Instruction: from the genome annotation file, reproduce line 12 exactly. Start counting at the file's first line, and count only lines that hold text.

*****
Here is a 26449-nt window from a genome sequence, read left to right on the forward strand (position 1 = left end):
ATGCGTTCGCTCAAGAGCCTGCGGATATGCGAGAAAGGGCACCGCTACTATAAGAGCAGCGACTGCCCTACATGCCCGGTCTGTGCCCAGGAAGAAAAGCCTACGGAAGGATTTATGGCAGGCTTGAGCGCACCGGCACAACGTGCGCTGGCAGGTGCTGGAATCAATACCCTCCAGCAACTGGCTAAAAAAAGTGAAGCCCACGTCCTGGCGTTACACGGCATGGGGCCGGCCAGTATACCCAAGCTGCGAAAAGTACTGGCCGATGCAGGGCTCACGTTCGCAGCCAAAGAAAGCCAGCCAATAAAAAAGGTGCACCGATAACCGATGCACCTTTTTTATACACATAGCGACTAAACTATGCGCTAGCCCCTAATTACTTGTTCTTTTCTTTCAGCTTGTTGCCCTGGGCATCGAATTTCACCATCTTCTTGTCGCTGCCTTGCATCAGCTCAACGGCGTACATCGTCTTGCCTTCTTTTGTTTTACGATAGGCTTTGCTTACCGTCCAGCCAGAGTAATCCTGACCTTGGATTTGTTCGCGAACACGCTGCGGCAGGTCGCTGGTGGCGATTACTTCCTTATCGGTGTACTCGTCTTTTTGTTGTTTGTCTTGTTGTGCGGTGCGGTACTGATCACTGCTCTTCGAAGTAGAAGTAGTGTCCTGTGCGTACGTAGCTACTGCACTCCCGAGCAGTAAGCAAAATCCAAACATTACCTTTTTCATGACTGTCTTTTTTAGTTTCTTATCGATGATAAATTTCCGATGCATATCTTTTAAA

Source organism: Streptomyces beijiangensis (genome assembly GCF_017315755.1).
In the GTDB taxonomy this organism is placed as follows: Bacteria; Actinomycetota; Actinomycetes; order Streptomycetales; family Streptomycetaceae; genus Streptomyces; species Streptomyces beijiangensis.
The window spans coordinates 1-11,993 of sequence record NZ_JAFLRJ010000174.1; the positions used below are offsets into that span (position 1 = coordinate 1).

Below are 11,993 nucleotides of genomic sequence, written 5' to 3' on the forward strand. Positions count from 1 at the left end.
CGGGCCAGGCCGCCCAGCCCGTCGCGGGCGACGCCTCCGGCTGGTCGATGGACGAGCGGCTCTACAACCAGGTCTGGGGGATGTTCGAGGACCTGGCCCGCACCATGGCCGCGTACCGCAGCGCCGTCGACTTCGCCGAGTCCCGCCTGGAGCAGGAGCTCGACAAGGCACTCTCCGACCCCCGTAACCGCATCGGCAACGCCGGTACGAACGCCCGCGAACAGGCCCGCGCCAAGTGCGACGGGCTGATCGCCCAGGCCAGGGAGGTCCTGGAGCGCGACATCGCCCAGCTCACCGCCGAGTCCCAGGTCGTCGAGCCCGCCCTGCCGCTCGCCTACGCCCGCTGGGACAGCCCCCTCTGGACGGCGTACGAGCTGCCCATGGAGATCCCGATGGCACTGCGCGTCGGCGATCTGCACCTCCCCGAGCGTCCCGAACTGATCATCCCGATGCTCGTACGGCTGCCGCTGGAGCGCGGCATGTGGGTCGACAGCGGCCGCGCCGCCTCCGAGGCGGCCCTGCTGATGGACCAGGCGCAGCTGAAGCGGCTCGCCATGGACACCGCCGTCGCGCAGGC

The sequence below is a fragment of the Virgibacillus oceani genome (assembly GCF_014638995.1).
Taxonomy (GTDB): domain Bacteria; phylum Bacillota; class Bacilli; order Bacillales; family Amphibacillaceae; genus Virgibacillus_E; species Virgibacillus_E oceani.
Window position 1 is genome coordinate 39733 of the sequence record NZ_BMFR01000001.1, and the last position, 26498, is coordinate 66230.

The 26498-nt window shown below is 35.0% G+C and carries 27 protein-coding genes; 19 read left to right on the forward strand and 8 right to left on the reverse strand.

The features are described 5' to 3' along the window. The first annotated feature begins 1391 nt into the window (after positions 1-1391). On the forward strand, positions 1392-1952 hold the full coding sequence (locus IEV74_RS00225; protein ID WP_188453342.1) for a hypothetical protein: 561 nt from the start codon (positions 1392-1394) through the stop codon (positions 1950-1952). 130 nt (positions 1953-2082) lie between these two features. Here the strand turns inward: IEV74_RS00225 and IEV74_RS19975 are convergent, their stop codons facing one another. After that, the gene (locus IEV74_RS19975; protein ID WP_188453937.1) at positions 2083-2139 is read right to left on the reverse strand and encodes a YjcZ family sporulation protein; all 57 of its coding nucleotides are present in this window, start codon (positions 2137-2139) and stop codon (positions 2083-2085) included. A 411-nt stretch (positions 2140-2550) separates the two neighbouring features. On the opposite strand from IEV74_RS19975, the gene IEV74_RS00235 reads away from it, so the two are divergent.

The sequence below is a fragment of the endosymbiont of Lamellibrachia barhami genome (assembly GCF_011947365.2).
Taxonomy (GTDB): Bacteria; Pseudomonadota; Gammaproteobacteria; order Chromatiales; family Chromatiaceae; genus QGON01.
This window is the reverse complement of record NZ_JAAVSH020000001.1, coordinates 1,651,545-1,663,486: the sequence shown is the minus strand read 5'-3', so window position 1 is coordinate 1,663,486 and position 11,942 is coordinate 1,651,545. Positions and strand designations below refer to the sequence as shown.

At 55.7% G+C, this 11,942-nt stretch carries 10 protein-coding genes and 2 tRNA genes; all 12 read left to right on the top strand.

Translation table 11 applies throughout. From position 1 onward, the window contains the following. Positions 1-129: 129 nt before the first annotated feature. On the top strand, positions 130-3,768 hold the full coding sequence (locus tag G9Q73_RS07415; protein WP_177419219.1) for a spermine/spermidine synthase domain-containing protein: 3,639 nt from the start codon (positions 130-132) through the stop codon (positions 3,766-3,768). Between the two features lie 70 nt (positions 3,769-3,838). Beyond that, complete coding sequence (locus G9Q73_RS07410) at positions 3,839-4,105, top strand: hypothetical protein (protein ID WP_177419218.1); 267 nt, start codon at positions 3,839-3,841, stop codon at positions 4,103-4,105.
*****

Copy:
The features are described 5' to 3' along the window. The first annotated feature begins 1391 nt into the window (after positions 1-1391). On the forward strand, positions 1392-1952 hold the full coding sequence (locus IEV74_RS00225; protein ID WP_188453342.1) for a hypothetical protein: 561 nt from the start codon (positions 1392-1394) through the stop codon (positions 1950-1952). 130 nt (positions 1953-2082) lie between these two features. Here the strand turns inward: IEV74_RS00225 and IEV74_RS19975 are convergent, their stop codons facing one another. After that, the gene (locus IEV74_RS19975; protein ID WP_188453937.1) at positions 2083-2139 is read right to left on the reverse strand and encodes a YjcZ family sporulation protein; all 57 of its coding nucleotides are present in this window, start codon (positions 2137-2139) and stop codon (positions 2083-2085) included. A 411-nt stretch (positions 2140-2550) separates the two neighbouring features. On the opposite strand from IEV74_RS19975, the gene IEV74_RS00235 reads away from it, so the two are divergent.